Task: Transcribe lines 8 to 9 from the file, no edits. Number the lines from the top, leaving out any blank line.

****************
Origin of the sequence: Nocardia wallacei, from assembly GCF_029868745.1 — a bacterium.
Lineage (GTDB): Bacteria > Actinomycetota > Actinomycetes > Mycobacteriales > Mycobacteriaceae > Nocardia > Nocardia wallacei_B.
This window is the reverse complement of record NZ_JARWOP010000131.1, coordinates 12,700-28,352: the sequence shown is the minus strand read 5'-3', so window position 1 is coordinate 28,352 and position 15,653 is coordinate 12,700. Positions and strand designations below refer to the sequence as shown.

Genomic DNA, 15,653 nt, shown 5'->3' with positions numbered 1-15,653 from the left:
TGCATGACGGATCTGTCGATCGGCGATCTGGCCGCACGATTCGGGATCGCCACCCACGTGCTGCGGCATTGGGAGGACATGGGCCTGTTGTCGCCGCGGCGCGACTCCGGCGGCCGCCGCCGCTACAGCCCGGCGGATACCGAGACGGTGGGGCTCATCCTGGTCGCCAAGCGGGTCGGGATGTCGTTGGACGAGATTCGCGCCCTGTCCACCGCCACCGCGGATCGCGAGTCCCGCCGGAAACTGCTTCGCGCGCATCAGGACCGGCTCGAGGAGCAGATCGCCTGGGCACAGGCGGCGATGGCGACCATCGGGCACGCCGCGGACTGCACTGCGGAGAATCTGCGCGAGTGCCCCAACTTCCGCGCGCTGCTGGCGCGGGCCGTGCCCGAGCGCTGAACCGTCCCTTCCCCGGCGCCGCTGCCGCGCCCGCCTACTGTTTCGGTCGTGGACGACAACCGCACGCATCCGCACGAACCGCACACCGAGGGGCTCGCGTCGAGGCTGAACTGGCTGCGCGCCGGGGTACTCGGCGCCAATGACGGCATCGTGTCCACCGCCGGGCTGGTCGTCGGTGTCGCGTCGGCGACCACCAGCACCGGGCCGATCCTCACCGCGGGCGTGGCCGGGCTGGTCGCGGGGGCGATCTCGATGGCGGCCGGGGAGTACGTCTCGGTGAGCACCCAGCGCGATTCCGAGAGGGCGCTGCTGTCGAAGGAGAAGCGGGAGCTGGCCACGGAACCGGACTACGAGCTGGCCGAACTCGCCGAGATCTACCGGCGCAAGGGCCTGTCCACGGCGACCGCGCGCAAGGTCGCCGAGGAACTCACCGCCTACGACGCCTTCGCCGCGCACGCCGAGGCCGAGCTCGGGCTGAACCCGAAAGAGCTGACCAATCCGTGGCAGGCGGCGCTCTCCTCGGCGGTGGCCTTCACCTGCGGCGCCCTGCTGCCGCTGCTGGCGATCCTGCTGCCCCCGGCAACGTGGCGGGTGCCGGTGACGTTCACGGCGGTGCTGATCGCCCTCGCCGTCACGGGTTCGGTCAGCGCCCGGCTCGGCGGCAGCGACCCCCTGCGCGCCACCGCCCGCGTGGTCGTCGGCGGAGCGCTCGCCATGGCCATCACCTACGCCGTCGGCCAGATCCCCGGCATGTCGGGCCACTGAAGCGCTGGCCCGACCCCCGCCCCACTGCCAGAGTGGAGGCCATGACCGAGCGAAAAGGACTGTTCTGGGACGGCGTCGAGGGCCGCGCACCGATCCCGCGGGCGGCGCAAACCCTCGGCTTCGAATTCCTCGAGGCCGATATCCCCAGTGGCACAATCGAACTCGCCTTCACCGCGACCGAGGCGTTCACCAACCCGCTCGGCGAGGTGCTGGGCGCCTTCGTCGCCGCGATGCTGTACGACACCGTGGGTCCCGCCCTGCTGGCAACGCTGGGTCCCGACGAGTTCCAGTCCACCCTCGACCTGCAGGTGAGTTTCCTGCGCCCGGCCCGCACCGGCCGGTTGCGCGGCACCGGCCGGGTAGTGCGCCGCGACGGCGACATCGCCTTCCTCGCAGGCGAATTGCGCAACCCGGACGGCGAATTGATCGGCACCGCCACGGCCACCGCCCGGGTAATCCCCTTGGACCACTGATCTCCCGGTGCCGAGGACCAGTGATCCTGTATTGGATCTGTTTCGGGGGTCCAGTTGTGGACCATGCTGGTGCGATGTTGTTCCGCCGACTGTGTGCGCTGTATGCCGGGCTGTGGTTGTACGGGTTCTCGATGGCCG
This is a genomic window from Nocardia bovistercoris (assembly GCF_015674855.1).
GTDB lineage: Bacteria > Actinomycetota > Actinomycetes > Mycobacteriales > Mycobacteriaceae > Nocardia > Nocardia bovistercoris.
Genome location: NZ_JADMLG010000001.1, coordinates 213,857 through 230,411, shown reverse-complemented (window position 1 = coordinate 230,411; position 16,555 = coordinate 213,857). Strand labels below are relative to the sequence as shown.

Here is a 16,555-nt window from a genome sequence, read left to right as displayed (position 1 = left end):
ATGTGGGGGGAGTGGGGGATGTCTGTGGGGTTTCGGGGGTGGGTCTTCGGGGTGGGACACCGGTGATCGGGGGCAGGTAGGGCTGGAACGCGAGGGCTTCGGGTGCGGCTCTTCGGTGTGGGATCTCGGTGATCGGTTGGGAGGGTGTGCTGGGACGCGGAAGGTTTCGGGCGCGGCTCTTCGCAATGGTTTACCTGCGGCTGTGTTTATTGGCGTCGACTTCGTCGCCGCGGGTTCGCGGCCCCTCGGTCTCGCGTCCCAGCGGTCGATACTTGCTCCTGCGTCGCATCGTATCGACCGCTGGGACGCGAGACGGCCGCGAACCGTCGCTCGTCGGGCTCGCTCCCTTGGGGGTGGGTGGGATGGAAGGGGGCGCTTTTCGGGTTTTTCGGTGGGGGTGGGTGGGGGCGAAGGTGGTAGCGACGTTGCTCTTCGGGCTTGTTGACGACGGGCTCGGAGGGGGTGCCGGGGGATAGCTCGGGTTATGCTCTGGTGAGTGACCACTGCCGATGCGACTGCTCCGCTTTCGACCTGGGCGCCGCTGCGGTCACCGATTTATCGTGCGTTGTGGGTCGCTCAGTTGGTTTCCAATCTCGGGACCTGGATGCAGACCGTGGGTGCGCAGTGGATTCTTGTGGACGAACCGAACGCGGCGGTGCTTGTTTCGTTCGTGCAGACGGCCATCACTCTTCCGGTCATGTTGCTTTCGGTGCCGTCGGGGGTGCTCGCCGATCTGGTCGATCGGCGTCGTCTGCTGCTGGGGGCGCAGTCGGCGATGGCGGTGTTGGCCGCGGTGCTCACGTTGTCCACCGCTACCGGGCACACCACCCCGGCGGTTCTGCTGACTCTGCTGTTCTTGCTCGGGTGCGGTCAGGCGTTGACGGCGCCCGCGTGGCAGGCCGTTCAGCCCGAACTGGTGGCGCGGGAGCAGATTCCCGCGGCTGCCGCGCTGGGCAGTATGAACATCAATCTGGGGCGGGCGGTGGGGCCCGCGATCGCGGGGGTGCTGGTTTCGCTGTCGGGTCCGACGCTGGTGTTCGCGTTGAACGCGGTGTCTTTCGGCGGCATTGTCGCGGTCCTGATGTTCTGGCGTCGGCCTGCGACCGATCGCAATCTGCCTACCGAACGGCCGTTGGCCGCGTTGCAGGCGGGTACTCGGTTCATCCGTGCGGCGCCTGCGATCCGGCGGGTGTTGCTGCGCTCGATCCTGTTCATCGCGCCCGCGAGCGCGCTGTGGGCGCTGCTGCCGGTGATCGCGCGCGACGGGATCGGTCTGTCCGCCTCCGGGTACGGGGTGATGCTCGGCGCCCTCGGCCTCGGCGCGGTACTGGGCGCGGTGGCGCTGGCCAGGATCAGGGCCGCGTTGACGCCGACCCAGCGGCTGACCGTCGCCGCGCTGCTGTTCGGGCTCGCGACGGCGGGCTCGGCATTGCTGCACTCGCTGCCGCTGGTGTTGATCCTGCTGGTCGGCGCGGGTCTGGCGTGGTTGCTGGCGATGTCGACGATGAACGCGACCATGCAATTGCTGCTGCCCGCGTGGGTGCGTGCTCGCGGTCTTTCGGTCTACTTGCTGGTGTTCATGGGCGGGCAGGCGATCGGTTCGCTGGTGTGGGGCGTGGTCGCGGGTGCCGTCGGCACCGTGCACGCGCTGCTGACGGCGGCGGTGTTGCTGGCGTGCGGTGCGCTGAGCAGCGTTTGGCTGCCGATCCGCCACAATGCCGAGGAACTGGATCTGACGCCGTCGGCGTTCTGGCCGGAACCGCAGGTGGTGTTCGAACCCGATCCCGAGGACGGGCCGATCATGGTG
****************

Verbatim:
Genome location: NZ_JADMLG010000001.1, coordinates 213,857 through 230,411, shown reverse-complemented (window position 1 = coordinate 230,411; position 16,555 = coordinate 213,857). Strand labels below are relative to the sequence as shown.

Here is a 16,555-nt window from a genome sequence, read left to right as displayed (position 1 = left end):